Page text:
Researchers from the WSU Department of Speech & Hearing Sciences and the WSU College of Pharmacy are currently recruiting participants for several studies under way at the Riverpoint Campus.
Assistant professor of speech and hearing sciences Teresa Cardon is looking for children with autism to participate in a research study on gestural imitation and video modeling. Children with autism between the ages of 18 months and four years who like to watch videos or television may qualify to participate in these free intervention sessions. The sessions will last for up to 10 weeks and will take place during the spring of 2011, with varying session dates. Those interested in having their child participate should contact Cardon at 509-358-7590.
The WSU College of Pharmacy's Clinical Trials Research Team is looking for persons with type 2 diabetes and risk factors for cardiovascular disease to participate in one of several studies they are conducting. All studies are under the direction of Spokane physician and College of Pharmacy research professor Carol Wysham and assistant professor of pharmacotherapy Joshua Neumiller. Participants in these clinical trials may be compensated for time and travel and benefit from frequent contact with health care professionals, guidance on nutrition and physical activity, and access to newly approved or investigational medications. Those interested in participating may call Debra Weeks at 509-358-7733 or Shannon Yedinak at 509-358-7729.
- John Turpin, associate professor and chair of the Department of Interior Design, has been named by DesignIntelligence as one of 25 "educators and education administrators who exemplify excellence in design education leadership." A bimonthly journal for architecture and design professionals, DesignIntelligence publishes the list annually, based on input from hundreds of design professionals, academic department heads, and students. Read more about this in the news release.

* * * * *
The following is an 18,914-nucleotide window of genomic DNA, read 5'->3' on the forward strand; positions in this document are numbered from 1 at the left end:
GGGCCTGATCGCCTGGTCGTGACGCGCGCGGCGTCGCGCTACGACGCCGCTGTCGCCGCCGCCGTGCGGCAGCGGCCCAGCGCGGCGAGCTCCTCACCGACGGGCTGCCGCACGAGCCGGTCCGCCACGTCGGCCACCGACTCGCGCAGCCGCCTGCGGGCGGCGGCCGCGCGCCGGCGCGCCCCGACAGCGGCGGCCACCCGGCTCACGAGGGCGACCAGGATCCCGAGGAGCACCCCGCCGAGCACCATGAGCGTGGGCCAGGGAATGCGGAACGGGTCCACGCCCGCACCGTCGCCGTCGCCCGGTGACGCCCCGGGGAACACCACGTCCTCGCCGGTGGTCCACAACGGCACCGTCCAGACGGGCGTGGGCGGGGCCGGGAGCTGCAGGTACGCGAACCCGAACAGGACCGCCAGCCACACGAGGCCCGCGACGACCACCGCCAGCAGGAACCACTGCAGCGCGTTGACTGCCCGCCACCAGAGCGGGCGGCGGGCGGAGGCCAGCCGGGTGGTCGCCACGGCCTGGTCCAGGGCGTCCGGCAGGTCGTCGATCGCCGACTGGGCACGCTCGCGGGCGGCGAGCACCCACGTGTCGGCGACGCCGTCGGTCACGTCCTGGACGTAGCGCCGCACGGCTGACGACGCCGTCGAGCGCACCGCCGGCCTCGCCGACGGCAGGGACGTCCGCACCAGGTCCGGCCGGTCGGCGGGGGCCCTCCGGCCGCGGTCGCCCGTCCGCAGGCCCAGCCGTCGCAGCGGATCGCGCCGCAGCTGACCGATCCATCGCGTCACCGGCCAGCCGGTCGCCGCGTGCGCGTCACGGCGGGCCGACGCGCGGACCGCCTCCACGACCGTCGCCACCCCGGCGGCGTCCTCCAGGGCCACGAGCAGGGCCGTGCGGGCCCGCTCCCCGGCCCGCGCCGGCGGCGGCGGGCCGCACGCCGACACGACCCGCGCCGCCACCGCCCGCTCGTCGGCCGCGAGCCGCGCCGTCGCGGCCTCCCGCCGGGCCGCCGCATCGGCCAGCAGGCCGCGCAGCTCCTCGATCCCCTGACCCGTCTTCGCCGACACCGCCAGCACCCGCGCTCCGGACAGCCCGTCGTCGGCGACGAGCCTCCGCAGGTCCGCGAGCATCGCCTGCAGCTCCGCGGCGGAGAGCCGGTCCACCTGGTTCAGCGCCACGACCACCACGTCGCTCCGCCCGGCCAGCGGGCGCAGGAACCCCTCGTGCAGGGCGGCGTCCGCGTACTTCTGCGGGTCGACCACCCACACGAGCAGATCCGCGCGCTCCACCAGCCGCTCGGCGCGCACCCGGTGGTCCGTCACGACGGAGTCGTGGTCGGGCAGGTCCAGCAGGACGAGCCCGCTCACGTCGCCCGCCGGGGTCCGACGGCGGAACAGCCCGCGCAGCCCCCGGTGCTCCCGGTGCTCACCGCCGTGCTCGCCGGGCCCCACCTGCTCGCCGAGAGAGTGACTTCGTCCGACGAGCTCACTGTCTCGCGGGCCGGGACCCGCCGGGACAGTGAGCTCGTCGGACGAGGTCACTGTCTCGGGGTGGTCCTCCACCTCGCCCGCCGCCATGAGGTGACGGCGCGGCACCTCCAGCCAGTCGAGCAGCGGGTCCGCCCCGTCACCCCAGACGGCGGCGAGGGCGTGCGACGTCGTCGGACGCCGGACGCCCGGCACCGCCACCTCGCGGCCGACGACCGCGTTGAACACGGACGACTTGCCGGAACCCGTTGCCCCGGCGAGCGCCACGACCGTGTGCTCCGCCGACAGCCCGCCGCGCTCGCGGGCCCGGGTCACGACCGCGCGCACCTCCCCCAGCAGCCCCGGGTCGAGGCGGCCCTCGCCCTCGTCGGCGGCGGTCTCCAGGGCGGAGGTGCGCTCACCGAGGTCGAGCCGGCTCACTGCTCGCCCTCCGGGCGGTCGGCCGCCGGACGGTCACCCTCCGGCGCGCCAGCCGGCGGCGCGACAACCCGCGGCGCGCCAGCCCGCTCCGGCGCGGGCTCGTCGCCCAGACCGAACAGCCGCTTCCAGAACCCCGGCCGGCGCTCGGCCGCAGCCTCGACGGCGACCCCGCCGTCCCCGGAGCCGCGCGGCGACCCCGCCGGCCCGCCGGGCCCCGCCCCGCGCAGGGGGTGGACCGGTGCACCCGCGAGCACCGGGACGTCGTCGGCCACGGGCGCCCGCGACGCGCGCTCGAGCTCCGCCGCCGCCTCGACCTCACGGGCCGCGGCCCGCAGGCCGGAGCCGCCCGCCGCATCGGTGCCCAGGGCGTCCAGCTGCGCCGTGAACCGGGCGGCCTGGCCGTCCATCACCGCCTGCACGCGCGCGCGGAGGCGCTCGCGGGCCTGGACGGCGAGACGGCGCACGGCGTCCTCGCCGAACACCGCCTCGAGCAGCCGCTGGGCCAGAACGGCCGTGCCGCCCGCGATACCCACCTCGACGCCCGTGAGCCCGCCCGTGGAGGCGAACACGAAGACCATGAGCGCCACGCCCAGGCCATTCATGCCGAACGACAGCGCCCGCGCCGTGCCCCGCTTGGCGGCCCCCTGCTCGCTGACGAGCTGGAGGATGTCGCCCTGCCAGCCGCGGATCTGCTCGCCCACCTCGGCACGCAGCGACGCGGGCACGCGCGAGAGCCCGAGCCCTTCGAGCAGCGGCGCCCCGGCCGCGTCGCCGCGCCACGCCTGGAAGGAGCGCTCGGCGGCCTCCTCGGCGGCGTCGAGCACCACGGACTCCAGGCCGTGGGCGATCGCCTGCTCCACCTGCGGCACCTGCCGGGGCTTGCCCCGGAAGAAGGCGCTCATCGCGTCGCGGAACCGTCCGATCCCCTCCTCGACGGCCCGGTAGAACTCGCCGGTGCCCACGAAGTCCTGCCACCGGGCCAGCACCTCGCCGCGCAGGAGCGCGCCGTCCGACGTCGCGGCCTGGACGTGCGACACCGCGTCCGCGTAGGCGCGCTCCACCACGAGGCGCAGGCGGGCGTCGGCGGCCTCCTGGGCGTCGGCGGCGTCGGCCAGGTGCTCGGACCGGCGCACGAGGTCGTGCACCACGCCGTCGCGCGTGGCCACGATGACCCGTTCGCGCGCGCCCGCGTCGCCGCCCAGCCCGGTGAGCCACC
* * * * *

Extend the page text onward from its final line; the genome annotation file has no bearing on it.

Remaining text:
- The first in a two-part book series co-edited by research professor Hans Van Dongen, Sleep and Performance Research Center, was published last month. Part of Elsevier's Progress in Brain Research series, "Human Sleep and Cognition" (Parts 1 and 2) brings together cutting-edge research on the relationship between sleep and cognition, drawn from the basic, clinical, and applied sciences. Part 1, which focuses on basic research, contains contributions from scholars from around the world, including a chapter by WSU psychology professors Paul Whitney and John Hinson.
- Another cohort of students in WSU's executive MBA program will graduate on Saturday, December 11. The 2010 cohort consists of 12 students (pictured below, from left to right): Eveline Bisson, director of Northwest MedStar and a registered nurse; Patrick Bisson, who works in business development at SNAP Financial Access; Patrick Burch, business manager and co-owner of Neurotherapy Northwest; PJ Carlson-Hafner, controller/HR manager at the Factory Company International; Michael Ebinger, director of the Innovation Assessment Center at the WSU College of Business and contract scientist for Los Alamos National Laboratory; Erin Gilmour, manager information services for Energy Northwest; James Kensok, vice president and CIO for Avista Corporation; Stephanie Link, Sirti client services business consultant; Bryce McKeirnan, electrical engineer and capital projects manager in the metals industry, Tim McMaster, project engineer/manager for the Pend Oreille County Public Utility District; Reginald Wainwright, work week manager at Energy Northwest Richland; and Melanie Whalen, vice president for lending support systems and reporting manager at Sterling Savings Bank.
If you or one of your colleagues or students has received a special honor or award, or reached another professional milestone, please e-mail the information to Judith Van Dongen at firstname.lastname@example.org.
- Saturday, Dec. 18 - KPBX Kids' Concert: Countdown to the Holidays